Jeremy Corbyn says 'scourge' of homelessness among armed forces veterans must end

Labour leader says PM must create register for homeless ex-servicemen and women

Ashley Cowburn
Political Correspondent
Saturday 10 November 2018 23:38 GMT
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Mr Corbyn will mark Remembrance Sunday by outlining his party’s ‘social contract’ for veterans
Mr Corbyn will mark Remembrance Sunday by outlining his party’s ‘social contract’ for veterans

Jeremy Corbyn has pledged to end the “scourge” of rough sleeping among armed forces veterans as he calls on Theresa May to officially register the number of homeless ex-servicemen and women.

It comes as Mr Corbyn – alongside past and present leaders of other major political parties – prepares to commemorate the 100th anniversary of the end of the First World War at the Cenotaph in central London on Remembrance Sunday.

The Labour leader will mark the historic occasion by outlining his party’s “social contract” for veterans, including provisions for free education and treating mental health issues as “seriously as physical health issues”.

He will also call on ministers to use the government’s “long overdue” Veterans Strategy – due to be published later this month – to officially record the number of homeless veterans in the UK, including statistics on those who take their own lives.

While there are no official figures available, various charities offer vastly different estimates and many concentrate on London, which Labour says highlights the need for official measures.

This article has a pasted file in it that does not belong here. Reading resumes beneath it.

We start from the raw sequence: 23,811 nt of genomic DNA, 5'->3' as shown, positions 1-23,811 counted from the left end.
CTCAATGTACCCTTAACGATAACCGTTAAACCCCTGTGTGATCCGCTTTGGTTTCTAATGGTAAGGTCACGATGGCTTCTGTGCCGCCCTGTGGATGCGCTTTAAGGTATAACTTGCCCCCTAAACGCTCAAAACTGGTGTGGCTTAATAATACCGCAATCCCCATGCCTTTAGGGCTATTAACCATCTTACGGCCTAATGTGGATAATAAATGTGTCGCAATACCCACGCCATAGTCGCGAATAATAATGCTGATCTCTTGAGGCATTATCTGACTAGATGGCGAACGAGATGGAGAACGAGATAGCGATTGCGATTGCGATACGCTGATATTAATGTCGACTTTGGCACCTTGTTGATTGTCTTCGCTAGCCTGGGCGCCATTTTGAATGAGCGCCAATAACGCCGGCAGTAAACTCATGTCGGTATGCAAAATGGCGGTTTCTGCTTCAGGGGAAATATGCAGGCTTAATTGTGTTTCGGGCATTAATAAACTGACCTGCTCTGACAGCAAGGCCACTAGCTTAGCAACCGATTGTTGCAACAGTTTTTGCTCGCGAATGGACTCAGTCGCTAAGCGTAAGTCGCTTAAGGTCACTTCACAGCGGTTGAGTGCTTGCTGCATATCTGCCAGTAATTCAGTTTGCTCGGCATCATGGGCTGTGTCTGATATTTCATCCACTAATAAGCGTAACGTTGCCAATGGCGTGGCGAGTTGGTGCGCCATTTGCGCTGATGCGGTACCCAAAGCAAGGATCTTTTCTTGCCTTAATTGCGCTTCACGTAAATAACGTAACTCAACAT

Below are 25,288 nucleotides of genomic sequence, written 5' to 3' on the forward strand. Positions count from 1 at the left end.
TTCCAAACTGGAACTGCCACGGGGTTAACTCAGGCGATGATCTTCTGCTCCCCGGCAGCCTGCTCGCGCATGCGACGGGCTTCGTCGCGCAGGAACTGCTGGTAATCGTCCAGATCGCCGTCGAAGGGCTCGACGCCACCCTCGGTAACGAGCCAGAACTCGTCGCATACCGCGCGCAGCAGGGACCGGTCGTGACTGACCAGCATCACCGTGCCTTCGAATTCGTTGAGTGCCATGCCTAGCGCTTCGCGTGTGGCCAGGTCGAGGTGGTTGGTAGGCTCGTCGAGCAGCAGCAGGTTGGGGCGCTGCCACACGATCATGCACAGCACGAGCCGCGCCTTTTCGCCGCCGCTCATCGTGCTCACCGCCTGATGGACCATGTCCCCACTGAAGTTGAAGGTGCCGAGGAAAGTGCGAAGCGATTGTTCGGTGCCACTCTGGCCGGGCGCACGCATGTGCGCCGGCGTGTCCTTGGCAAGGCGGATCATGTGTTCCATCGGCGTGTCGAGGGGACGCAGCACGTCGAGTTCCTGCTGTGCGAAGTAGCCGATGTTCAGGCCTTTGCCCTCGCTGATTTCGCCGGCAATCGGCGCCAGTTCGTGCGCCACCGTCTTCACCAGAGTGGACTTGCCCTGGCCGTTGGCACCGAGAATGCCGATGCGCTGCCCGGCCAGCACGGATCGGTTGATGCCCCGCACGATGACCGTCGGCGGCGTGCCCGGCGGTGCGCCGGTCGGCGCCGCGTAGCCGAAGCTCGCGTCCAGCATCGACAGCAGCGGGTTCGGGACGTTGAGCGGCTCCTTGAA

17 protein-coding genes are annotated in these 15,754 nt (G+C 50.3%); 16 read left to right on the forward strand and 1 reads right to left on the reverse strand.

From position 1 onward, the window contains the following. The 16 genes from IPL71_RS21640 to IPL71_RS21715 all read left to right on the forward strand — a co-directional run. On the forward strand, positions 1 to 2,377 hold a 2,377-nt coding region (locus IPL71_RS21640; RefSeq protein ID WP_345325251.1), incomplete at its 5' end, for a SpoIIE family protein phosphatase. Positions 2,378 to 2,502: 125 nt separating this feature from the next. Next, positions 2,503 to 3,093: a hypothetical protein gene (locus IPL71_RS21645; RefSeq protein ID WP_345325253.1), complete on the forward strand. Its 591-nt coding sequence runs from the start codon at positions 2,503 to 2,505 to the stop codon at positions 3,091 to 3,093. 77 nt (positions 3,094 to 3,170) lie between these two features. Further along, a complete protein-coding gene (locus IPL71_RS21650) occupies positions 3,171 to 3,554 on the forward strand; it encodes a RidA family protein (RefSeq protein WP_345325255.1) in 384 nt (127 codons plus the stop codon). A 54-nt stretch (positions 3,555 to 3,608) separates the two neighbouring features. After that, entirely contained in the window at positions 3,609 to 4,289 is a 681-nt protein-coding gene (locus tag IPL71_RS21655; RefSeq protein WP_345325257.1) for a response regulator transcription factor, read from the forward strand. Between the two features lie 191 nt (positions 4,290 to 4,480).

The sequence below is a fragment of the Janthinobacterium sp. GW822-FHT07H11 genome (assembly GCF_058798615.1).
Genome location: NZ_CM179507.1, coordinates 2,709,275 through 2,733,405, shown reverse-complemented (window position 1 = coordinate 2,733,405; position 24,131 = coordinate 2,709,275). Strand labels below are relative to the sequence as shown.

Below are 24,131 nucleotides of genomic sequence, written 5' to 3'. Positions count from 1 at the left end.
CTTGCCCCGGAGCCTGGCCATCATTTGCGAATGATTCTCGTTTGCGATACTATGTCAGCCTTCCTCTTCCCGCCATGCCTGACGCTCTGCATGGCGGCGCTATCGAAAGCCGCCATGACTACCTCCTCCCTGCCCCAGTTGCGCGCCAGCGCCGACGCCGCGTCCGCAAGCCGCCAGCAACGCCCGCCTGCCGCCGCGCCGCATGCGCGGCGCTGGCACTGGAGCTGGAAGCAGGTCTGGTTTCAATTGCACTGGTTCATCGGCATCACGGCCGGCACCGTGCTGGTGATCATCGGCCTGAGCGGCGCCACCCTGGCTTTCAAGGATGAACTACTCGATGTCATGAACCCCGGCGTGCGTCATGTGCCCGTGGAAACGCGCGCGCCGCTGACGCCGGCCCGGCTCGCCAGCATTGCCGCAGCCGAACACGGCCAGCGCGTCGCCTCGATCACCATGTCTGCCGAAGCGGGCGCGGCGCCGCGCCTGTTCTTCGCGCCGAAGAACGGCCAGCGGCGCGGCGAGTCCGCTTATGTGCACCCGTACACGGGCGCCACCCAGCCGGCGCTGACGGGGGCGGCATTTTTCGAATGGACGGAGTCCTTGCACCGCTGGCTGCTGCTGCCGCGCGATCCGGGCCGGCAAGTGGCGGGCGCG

The Royal British Legion charity suggests the proportion of homeless veterans among London’s homeless population is believed to be around six per cent – around 1,100.

Mr Corbyn said: “On Remembrance Sunday, we commemorate all those killed in war as we strive for a world of peace. We must also think of our veterans and the shocking lack of support far too many receive.

“Let today spur us into action, to give our veterans the security and support they deserve with a new social contract for veterans.

"The next Labour government will guarantee armed forces personnel the opportunity to have a home, to heal and to retrain when they complete their time in service.

“We will do the right thing by ending the scourge of rough sleeping and helping veterans embark on new careers.”

He added that the psychological effects of war “can be devastating” and that while many organisations offered support, “charity alone is not enough”.

Labour’s shadow defence secretary, Nia Griffith, added: “In spite of the best efforts of many of those working in the sector, too many veterans are still not getting the support they need.

“The government’s long overdue Veterans Strategy needs to be far-reaching and properly funded. It must strengthen the transition phases and implement proper joined-up thinking to ensure that no veteran who needs support falls through the net.”

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